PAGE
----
Baked Sweet Potatoes with Broccoli and Teriyaki Tempeh

sweet-potatoes and broccoli with teriyaki tempeh

I asked my sister the other day what she would like to see more of on the blog, and she said: simple supper options. So, in that spirit, here we go!

The original recipe inspiration for this came from Vegetarian Times magazine. I’m a huge library user and I love going in and finding that the new issue of VT is available. They have a lot of neat vegan and plant-based recipes, and such beautiful photographs!

sweet-potatoes and broccoli with teriyaki tempeh

I feel like I’m going through a bit of recipe fatigue at the moment. Maybe it’s because I have a cold (I’m not sure what I feel like eating) or because I made soup and it was too hot and I burned off all my taste buds (making me sometimes not sure what I actually AM eating). So between the two, I mostly feel like eating the soup I made for lunch, and then again for supper, because, well, there’s a lot of it. And then I don’t have to think too much.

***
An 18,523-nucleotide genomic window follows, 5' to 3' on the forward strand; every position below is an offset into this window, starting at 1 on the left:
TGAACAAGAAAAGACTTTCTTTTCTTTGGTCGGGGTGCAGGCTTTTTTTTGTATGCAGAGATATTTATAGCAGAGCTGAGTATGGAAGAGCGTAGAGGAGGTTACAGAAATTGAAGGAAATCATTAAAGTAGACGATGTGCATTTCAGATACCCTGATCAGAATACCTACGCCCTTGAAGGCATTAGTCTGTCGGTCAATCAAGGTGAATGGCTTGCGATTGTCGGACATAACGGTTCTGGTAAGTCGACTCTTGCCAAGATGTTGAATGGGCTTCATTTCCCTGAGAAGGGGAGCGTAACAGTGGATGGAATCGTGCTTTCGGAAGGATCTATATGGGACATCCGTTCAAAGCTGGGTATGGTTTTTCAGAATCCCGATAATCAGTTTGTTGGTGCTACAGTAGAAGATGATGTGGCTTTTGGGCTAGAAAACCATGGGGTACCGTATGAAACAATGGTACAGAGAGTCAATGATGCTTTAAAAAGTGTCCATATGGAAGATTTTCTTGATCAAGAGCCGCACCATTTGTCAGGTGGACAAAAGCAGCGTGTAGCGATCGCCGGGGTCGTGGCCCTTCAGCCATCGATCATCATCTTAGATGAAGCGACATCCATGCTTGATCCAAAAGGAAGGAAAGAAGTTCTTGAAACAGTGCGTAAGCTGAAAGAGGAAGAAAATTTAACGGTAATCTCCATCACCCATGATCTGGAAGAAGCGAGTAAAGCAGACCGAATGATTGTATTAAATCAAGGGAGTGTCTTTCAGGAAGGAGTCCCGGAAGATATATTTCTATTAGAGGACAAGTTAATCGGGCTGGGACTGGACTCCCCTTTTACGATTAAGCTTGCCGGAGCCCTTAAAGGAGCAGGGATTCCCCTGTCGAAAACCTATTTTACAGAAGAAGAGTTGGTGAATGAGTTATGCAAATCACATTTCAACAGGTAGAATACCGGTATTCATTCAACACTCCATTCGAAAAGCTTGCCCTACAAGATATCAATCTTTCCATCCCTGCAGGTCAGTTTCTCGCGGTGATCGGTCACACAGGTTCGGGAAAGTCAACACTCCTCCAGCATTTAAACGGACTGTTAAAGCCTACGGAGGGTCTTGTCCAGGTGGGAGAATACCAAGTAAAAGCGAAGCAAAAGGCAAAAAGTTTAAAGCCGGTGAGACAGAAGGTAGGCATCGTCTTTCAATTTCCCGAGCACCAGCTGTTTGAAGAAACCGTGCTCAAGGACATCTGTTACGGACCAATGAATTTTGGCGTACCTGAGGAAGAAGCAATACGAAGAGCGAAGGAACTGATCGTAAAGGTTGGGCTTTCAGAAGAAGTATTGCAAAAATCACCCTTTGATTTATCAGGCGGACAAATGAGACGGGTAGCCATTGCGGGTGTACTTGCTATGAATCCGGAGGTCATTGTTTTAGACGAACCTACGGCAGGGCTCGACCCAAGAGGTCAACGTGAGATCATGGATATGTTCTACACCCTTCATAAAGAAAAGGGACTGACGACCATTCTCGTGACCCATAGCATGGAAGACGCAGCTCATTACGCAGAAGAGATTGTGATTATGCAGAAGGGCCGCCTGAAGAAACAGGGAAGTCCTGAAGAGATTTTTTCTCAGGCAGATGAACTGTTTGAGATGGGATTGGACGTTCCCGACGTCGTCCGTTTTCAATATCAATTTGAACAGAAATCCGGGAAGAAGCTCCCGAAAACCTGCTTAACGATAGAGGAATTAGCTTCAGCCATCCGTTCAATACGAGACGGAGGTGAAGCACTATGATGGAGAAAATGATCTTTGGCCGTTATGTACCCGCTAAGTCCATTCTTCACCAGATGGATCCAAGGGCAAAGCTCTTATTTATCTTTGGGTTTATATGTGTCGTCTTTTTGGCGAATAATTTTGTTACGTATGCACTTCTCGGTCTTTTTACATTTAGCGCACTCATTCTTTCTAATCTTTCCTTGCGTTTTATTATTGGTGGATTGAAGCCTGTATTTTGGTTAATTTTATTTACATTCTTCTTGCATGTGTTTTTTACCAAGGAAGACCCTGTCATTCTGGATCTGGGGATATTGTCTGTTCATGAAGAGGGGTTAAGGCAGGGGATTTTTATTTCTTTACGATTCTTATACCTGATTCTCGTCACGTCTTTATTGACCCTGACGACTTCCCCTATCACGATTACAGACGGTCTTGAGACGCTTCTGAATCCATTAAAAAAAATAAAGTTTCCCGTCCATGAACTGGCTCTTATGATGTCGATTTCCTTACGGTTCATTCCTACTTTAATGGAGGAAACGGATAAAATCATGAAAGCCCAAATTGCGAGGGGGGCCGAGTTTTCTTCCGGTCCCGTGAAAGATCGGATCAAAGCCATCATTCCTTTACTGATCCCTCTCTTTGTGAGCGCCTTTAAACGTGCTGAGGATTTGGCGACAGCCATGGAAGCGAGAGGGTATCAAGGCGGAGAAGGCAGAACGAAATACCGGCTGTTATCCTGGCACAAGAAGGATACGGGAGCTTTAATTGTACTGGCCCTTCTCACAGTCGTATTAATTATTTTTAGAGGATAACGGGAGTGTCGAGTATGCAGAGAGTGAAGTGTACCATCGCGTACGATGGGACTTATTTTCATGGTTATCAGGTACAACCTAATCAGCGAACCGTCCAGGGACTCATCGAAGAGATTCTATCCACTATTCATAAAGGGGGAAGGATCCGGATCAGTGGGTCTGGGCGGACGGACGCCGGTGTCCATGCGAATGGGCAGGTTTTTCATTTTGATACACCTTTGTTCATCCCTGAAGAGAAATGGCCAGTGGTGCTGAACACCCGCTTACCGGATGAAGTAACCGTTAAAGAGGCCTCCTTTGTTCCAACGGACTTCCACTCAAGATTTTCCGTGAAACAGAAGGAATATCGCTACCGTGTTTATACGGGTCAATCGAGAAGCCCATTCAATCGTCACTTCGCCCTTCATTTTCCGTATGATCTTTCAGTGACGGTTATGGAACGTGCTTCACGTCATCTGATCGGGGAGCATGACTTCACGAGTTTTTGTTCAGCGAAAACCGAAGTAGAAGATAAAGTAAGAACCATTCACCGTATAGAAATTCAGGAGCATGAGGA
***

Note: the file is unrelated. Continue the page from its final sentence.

Speaking of, this cold is relatively minor, but still a blow to my ego. I like to think I am cultivating the ferrari of immune systems, and when I get a cold IN SEPTEMBER I suddenly think, geez louise. Ferrari? Not in your dreams, lady.

sweet-potatoes and broccoli with teriyaki tempeh

Then again, colds are a reminder of exactly that – our immune systems are a bit compromised. Maybe it means you’re working too hard; not resting enough; not eating the best foods for your body; not getting enough gentle, restorative exercise (like walking in this beautiful fresh air!).

Which brings us back to this supper. It’s simple, nourishing, a great balance of sweet and salty and umami, a beautiful visual feast of green and orange, and pretty easy for your body to handle, from a digestion standpoint.

So maybe I should say, thank you cold! For pointing me in the direction of some healing foods, for making me take a moment to look at where I’m not giving my body what it needs, and for reminding me, yet again, that being healthy really is the best feeling and the best gift.

sweet-potatoes and broccoli with teriyaki tempeh

Baked Sweet Potatoes with Steamed Broccoli and Teriyaki Tempeh

  • Author: Backyard Owl
  • Recipe Notes: plant-based, nut-free, gluten-free (if you use a gluten-free soy sauce), grain-free

Ingredients:

  • one head of broccoli
  • one pkg tempeh
  • 4 medium sized sweet potatoes
  • one large onion